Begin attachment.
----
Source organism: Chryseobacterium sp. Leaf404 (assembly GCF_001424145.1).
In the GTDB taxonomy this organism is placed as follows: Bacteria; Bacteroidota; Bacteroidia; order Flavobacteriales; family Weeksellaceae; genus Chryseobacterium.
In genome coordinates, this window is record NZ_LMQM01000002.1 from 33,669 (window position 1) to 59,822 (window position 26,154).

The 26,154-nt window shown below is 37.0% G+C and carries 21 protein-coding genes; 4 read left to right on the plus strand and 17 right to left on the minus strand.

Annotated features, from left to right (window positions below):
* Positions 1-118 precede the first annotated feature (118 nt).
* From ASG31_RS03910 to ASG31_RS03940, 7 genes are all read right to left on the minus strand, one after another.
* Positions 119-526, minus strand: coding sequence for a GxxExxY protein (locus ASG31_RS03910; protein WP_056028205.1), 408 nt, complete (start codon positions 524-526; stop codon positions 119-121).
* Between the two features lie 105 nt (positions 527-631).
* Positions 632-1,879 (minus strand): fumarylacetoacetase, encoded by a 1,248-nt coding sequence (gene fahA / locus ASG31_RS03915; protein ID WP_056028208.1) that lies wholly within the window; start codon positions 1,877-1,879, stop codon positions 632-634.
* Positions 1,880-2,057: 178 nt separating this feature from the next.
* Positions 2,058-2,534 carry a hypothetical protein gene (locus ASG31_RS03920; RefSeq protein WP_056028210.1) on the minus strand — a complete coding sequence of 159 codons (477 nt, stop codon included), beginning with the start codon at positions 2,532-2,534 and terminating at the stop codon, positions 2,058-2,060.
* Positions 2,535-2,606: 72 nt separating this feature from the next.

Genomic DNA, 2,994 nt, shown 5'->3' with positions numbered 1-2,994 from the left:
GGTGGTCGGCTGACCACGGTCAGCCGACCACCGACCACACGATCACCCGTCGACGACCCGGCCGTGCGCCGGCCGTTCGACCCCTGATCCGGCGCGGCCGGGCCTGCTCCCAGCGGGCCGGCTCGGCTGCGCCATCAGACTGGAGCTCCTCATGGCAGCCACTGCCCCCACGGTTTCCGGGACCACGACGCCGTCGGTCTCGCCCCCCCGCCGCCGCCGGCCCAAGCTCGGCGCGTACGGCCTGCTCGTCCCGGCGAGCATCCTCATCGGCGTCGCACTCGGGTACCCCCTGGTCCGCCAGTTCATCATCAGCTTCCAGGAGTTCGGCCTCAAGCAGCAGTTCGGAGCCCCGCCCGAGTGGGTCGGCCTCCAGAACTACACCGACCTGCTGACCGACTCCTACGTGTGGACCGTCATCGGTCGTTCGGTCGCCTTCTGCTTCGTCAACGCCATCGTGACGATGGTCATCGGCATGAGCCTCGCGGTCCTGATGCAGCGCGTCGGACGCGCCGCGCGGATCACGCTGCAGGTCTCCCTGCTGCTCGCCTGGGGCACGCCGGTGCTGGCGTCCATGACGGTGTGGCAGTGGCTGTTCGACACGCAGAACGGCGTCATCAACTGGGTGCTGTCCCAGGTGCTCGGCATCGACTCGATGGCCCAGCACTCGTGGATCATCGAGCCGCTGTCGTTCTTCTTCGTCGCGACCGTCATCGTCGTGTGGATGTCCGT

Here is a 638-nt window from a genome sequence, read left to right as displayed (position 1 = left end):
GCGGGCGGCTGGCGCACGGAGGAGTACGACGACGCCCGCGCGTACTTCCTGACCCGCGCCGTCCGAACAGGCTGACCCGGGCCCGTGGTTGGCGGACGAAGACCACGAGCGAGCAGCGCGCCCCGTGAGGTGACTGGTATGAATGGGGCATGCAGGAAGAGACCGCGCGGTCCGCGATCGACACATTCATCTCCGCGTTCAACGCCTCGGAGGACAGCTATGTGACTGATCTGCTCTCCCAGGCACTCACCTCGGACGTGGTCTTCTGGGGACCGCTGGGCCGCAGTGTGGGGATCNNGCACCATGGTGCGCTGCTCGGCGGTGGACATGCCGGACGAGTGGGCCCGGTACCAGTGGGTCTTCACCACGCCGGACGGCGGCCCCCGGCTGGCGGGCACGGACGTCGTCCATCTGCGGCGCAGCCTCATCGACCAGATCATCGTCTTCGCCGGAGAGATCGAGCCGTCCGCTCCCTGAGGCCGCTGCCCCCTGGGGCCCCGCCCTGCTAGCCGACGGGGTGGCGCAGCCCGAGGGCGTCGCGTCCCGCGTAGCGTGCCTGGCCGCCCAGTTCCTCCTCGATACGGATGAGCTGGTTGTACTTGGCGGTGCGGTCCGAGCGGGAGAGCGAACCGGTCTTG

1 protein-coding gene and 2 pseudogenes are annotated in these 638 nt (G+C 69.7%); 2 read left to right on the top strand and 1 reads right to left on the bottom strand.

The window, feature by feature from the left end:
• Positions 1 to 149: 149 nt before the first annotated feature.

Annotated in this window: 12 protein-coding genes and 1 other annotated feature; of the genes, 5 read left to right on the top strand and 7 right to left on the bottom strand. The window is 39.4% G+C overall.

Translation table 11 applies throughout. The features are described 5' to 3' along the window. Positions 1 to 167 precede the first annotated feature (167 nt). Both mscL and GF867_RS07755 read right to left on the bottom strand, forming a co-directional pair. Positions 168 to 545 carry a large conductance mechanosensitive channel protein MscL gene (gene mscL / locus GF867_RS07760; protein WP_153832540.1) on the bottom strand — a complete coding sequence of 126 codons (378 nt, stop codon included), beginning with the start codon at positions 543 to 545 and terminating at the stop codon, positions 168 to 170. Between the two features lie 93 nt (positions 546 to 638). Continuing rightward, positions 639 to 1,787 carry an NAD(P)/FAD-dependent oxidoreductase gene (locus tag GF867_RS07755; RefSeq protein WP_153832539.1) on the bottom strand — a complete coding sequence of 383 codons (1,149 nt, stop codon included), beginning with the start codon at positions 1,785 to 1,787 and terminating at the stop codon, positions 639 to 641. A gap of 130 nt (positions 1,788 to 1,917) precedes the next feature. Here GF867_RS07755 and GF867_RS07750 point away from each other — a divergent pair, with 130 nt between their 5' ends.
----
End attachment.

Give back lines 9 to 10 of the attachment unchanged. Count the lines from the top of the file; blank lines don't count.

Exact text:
* Between the two features lie 105 nt (positions 527-631).
* Positions 632-1,879 (minus strand): fumarylacetoacetase, encoded by a 1,248-nt coding sequence (gene fahA / locus ASG31_RS03915; protein ID WP_056028208.1) that lies wholly within the window; start codon positions 1,877-1,879, stop codon positions 632-634.